Lupin 2023

Amazon Rx adds new coupon tool

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Patients can now automatically receive coupon savings on eligible medication purchases.

NEW YORK — Amazon has put another building block in place as it works to bring the experience of pharmacy customers fully into the digital era. This morning the company unveiled a feature on the Amazon Pharmacy website that automatically applies coupons offered by a select group of brand-name drug makers to the orders of eligible patients. The new tool promises to save a considerable amount of time and money for prescription drug users, many of whom are unaware that such discount programs exist.

“What we’ve done is effectively create our own coupon offering that is funded by pharmaceutical manufacturers where, essentially on Amazon Pharmacy, they can apply their coupon rules within the user experience, just like any other Amazon coupon experience,” says Laura Jensen, head of manufacturer and prescriber business development at the e-commerce company. “We think this is really interesting for a few reasons.

“The first is that there’s no universal storefront for how patients access these coupons, which means that they are broadly underutilized. In fact, we recently saw a statistic that only around 15% of the time were eligible patients using these coupons. Not only that, but they’re also not discoverable. So, even when a patient knows that they have access to coupons, they don’t necessarily know what that means for them until they get to the pharmacy counter.”

The new Amazon service will address those issues, matching eligible patients with relevant discounts at the time they order their prescriptions. For the launch of the program, the company has teamed with several branded drug makers, including GlaxoSmithKline, Kaleo, Novo Nordisk and Dexcom, to target such common disease states as asthma, emphysema, obesity and diabetes.

“The medications involved are relevant to conditions for which there is significant unmet need,” explains Dr. Vin Gupta, a practicing pulmonologist who has been chief medical officer at Amazon Pharmacy for the past four years, citing such well-known branded drugs as Trelegy and Wegovy, AUVI-Q epinephrine pens, and G6 and G7 sensors and transmitters for glucose monitoring. “We’re trying to build awareness now as we’re scaling this offering. When I prescribe inhalers in a pulmonary clinic, information asymmetries are rampant, not just when it comes to coupons, but across so many different tools in health care. Tools exist. Do patients know about them? Can they leverage them?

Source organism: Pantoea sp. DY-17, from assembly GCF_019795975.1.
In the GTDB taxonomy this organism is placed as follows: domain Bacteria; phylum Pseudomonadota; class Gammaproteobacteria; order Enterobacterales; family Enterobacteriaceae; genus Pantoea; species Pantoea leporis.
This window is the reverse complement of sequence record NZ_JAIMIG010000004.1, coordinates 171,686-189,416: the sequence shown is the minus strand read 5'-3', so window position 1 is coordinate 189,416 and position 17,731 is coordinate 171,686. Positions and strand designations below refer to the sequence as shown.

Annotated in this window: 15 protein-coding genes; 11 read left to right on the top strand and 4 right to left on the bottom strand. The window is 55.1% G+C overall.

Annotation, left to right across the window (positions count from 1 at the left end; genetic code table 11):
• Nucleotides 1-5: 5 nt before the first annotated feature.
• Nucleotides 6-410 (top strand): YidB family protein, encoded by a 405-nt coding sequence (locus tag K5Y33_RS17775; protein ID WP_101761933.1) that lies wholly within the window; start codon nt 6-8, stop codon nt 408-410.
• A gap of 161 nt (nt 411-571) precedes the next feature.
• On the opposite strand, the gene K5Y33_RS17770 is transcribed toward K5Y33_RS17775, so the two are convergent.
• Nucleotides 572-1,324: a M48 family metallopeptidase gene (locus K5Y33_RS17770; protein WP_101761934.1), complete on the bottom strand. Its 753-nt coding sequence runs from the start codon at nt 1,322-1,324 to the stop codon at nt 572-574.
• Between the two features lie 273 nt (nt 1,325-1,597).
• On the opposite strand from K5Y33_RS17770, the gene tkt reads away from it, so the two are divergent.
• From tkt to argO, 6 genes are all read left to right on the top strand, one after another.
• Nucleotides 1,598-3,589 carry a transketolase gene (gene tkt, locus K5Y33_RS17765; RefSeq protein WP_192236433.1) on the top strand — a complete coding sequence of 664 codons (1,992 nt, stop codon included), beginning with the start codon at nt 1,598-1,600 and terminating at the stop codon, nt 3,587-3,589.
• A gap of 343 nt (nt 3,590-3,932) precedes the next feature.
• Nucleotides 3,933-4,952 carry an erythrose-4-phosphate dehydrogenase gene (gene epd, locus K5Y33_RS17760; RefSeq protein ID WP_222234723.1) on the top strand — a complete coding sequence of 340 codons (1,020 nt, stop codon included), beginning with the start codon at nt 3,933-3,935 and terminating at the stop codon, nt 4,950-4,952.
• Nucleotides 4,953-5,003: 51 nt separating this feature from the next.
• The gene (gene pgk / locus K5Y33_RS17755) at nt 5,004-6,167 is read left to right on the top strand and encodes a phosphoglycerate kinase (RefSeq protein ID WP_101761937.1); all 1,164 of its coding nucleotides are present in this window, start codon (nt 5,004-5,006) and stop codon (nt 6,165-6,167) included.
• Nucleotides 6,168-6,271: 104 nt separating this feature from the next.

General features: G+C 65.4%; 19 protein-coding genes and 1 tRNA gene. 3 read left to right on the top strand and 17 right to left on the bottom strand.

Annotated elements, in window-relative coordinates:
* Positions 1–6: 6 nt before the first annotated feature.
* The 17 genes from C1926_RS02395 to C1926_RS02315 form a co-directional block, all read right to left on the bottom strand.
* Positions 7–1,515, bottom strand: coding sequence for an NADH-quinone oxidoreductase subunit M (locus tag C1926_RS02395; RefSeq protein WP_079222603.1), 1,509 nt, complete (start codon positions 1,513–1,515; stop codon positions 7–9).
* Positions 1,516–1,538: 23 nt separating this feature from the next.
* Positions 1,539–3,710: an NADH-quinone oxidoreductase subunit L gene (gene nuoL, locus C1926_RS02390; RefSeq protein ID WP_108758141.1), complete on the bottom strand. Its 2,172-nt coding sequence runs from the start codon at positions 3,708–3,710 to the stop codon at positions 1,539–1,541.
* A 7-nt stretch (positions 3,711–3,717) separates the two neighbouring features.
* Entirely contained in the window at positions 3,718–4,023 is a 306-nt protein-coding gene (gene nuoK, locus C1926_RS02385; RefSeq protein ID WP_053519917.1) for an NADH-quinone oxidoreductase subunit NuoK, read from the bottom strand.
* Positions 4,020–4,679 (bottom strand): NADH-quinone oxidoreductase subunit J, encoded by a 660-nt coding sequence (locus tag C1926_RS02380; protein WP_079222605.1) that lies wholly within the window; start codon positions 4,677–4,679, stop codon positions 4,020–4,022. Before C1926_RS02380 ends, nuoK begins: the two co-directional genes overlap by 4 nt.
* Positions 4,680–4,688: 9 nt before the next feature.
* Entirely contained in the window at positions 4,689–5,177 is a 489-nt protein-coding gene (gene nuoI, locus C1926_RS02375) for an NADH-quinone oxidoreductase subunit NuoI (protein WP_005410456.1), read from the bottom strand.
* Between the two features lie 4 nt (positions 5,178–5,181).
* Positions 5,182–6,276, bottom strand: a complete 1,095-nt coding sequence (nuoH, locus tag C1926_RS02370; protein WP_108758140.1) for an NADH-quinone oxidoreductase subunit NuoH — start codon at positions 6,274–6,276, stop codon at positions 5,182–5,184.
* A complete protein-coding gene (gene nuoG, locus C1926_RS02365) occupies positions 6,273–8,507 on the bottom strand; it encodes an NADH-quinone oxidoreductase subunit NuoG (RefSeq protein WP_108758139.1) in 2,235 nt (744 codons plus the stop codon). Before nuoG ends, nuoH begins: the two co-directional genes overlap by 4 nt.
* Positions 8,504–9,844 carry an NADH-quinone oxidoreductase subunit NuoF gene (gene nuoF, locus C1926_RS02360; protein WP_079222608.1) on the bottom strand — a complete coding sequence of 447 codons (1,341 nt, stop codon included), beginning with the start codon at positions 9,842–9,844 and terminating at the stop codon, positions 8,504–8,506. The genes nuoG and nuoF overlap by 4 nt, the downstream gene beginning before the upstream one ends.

“When it comes to coupons to make critical medications cheaper, it is just intolerable, it’s unacceptable that we’ve accepted this reality for so long — that there’s something out there that can make a medication cheaper, that could really benefit a patient, but they don’t know about it. The information they get might be variable. We’re trying to rectify that with this offering.”

Jensen, who worked in the pharmaceutical industry and at PillPack before it was acquired by Amazon five years ago, says the new coupon program will benefit health care providers as well as patients: “These are higher-priced products, and physicians are well aware of generic alternatives. So if they’re reaching for these products it’s for a very good reason. To make patients jump through hoops at that point is really not something that we wanted to do. One of our values at Amazon Pharmacy is we want to uphold the integrity of the conversation that a patient is having with their prescriber; we want to facilitate that interaction.”

The coupon initiative — which Jensen indicates will be expanded during the course of the year, with special emphasis on such therapeutic categories as cardiometabolic, diabetes, obesity and respiratory — is only the latest manifestation of Amazon’s commitment to reengineering the pharmacy business.

“It is the one part of the patient journey that has not been, frankly, reinvented in decades,” Gupta comments. “It’s the same experience largely that has existed for the last five decades-plus — which is the motivating principle behind why Amazon Pharmacy exists. We think that we can do it better.

“One example is coupons; this is not something that folks should have to search for, especially if they’re sick. Now we’re rectifying that. And this is just one of a series of offerings that we’ve recently launched. With RxPass, for $5 a month on top of an Amazon Prime membership, a user can get access to over 50 medications that are applicable to over 80 common chronic conditions. We’ve seen overwhelmingly positive uptake and responses to that offering. Our Prime prescription savings benefit provides discounts of up to 80% off generics and 40% off brand-name medications.”

Gupta says that Amazon Pharmacy’s objective is to drive disproportionate value as part of the broader health care ecosystem that the company is constructing. Melding Amazon’s strengths in technology and logistics with the practice of evidence-based medicine will produce multiple benefits, beginning with reliable information for patients and providers.

“At the end of the day, one of the things we do is deliver price transparency,” he notes. “Patients will know what they’re going to pay at the point of purchase, and their provider will as well. As a physician, that’s incredibly helpful, especially when we talk about the medications that are part of this offering. It enables you to have meaningful discussions about options and affordabilities, and you can pivot in real time if needed.”


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